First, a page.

5. I never knew what these potential wives for the kind could be doing for 6 months in myrrh and another 6 in perfumes. I would have died of boredom! But perhaps it was a way to keep them subservient, when all of them had been taken by force from their homes.

6. I always wondered what Esther looked like. Was she like a young Joan Collins in the very bad Hollywood movie? How could any one woman be more beautiful than all the rest? Or did it have to do, as my brother pointed out when we were kids (I had been naive till then), with what happened during the night each woman spent with the king? In any case, Esther must have been a very memorable person. I’m not sure why these days it’s popular to glorify Vashti and demean Esther as “passive.” She must have been memorable.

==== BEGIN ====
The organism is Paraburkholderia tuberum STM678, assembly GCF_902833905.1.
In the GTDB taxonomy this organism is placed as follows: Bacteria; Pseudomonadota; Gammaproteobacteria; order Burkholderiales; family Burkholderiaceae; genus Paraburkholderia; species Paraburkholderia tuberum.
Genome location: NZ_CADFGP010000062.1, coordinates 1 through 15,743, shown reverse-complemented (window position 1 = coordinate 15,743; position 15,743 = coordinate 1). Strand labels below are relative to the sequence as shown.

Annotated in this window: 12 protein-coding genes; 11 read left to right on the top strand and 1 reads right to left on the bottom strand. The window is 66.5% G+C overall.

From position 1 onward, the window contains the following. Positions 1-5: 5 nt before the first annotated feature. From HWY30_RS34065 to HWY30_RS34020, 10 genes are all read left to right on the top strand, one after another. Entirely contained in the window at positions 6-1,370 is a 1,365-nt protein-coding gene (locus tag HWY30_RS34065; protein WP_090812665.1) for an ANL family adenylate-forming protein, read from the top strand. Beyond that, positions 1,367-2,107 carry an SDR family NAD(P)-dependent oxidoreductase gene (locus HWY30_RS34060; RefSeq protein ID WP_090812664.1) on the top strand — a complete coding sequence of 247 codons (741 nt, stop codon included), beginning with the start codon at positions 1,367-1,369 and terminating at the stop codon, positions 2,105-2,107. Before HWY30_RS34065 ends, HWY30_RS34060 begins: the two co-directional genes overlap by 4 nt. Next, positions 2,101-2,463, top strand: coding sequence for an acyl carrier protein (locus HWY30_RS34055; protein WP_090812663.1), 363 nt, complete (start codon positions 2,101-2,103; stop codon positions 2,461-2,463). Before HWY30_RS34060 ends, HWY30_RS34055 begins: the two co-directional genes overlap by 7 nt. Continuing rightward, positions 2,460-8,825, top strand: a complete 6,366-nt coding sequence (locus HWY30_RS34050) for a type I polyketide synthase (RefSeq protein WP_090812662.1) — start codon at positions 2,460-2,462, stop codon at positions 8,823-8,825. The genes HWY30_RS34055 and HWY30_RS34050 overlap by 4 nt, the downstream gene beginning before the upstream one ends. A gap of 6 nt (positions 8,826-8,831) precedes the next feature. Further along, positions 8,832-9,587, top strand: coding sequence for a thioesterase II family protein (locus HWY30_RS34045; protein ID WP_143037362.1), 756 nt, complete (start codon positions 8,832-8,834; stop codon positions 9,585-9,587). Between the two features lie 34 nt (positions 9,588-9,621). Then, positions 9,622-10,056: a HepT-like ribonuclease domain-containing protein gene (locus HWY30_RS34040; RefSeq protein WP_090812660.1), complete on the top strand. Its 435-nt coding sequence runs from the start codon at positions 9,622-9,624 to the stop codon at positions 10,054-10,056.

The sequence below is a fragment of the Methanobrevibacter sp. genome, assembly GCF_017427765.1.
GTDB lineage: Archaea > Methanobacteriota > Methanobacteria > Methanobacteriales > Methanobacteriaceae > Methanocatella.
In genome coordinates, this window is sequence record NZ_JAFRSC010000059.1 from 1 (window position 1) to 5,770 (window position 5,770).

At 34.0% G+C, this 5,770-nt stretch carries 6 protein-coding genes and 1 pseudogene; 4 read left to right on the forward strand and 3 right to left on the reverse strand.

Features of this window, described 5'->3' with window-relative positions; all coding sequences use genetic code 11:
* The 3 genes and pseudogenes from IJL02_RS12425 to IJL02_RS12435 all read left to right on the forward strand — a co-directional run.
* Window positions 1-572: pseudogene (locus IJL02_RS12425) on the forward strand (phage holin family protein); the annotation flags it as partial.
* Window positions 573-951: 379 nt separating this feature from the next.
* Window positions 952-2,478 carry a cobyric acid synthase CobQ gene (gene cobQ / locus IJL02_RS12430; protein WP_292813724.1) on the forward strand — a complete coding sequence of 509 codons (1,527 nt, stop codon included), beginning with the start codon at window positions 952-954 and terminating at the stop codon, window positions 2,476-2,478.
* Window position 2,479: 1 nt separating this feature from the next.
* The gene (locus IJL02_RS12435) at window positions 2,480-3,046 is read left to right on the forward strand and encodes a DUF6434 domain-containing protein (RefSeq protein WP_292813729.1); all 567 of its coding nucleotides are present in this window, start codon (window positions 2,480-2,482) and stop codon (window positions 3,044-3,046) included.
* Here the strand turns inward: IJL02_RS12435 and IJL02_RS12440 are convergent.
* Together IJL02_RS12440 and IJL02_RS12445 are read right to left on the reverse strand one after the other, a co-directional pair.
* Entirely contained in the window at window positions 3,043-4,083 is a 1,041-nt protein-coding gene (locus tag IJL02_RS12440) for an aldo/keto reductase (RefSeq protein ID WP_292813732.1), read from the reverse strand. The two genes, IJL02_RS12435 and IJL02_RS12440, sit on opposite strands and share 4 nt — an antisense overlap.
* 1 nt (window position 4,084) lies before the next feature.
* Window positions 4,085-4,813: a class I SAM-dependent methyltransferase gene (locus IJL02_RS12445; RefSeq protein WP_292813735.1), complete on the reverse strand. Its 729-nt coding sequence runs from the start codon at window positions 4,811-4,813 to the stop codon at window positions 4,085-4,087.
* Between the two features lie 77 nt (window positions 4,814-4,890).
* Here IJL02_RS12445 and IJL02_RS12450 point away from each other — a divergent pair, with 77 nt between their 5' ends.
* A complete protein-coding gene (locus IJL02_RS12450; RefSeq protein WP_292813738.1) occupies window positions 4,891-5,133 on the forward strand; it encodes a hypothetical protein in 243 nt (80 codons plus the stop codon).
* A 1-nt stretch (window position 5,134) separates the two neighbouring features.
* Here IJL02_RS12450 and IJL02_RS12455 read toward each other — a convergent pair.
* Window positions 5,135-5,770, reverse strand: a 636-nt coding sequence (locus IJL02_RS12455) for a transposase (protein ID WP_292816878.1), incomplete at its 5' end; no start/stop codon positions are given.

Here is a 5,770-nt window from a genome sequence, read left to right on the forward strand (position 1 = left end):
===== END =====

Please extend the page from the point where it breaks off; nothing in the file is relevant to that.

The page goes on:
7. Again, Haman’s description of the people who needed to be killed was classic anti-Semitism and prejudice. The main sin of this people was that they were different. But what kind of king decides, based on one sentence, to kill an entire people without even knowing who they were? Still, shades of many persecutions in Jewish history start right here.

8. My father’s picaresque sense of humor led him to say that the reason Esther asked the Jews to fast for three days on her behalf, rather than the customary one, is that she had gained some weight in the palace (must have been those kosher airline meals), and needed the three days to make herself more presentable to the king. But oh, her poor non-Jewish handmaidens who fasted along with her! They had no practice.

9. One of Haman’s miscalculations was overestimating how much value he had to the king. It didn’t stand up to whatever the king felt for Esther–and his own ego.